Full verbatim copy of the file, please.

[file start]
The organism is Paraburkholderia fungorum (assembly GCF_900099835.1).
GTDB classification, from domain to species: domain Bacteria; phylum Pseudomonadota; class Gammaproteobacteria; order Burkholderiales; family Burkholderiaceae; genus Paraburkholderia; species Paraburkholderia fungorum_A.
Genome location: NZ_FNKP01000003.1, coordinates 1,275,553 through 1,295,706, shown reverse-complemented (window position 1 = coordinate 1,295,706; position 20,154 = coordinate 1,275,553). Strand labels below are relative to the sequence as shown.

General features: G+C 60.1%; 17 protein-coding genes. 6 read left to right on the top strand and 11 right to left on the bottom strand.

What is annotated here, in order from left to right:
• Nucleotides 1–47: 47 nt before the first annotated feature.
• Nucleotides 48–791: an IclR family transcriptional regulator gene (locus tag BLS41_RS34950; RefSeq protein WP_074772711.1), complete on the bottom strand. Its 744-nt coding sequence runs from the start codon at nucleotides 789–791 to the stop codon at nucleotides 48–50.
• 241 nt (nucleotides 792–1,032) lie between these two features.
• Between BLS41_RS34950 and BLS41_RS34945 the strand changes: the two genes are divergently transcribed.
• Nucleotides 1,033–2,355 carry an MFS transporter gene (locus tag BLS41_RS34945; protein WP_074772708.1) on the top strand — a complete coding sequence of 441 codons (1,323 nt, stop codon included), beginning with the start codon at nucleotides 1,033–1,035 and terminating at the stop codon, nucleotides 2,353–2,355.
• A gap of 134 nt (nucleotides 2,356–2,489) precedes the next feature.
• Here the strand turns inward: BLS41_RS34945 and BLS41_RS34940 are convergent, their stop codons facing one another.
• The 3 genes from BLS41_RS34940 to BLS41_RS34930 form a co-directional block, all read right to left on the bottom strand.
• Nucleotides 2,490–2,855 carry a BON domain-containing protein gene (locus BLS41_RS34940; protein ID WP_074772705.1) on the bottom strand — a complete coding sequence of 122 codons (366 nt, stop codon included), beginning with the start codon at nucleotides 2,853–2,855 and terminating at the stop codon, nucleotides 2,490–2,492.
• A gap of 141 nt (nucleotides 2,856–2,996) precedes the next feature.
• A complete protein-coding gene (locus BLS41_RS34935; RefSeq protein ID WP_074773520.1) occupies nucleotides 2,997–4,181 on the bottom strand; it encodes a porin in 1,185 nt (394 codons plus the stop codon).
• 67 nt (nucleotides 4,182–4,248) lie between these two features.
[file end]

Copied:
The organism is Paraburkholderia fungorum (assembly GCF_900099835.1).
GTDB classification, from domain to species: domain Bacteria; phylum Pseudomonadota; class Gammaproteobacteria; order Burkholderiales; family Burkholderiaceae; genus Paraburkholderia; species Paraburkholderia fungorum_A.
Genome location: NZ_FNKP01000003.1, coordinates 1,275,553 through 1,295,706, shown reverse-complemented (window position 1 = coordinate 1,295,706; position 20,154 = coordinate 1,275,553). Strand labels below are relative to the sequence as shown.

General features: G+C 60.1%; 17 protein-coding genes. 6 read left to right on the top strand and 11 right to left on the bottom strand.

What is annotated here, in order from left to right:
• Nucleotides 1–47: 47 nt before the first annotated feature.
• Nucleotides 48–791: an IclR family transcriptional regulator gene (locus tag BLS41_RS34950; RefSeq protein WP_074772711.1), complete on the bottom strand. Its 744-nt coding sequence runs from the start codon at nucleotides 789–791 to the stop codon at nucleotides 48–50.
• 241 nt (nucleotides 792–1,032) lie between these two features.
• Between BLS41_RS34950 and BLS41_RS34945 the strand changes: the two genes are divergently transcribed.
• Nucleotides 1,033–2,355 carry an MFS transporter gene (locus tag BLS41_RS34945; protein WP_074772708.1) on the top strand — a complete coding sequence of 441 codons (1,323 nt, stop codon included), beginning with the start codon at nucleotides 1,033–1,035 and terminating at the stop codon, nucleotides 2,353–2,355.
• A gap of 134 nt (nucleotides 2,356–2,489) precedes the next feature.
• Here the strand turns inward: BLS41_RS34945 and BLS41_RS34940 are convergent, their stop codons facing one another.
• The 3 genes from BLS41_RS34940 to BLS41_RS34930 form a co-directional block, all read right to left on the bottom strand.
• Nucleotides 2,490–2,855 carry a BON domain-containing protein gene (locus BLS41_RS34940; protein ID WP_074772705.1) on the bottom strand — a complete coding sequence of 122 codons (366 nt, stop codon included), beginning with the start codon at nucleotides 2,853–2,855 and terminating at the stop codon, nucleotides 2,490–2,492.
• A gap of 141 nt (nucleotides 2,856–2,996) precedes the next feature.
• A complete protein-coding gene (locus BLS41_RS34935; RefSeq protein ID WP_074773520.1) occupies nucleotides 2,997–4,181 on the bottom strand; it encodes a porin in 1,185 nt (394 codons plus the stop codon).
• 67 nt (nucleotides 4,182–4,248) lie between these two features.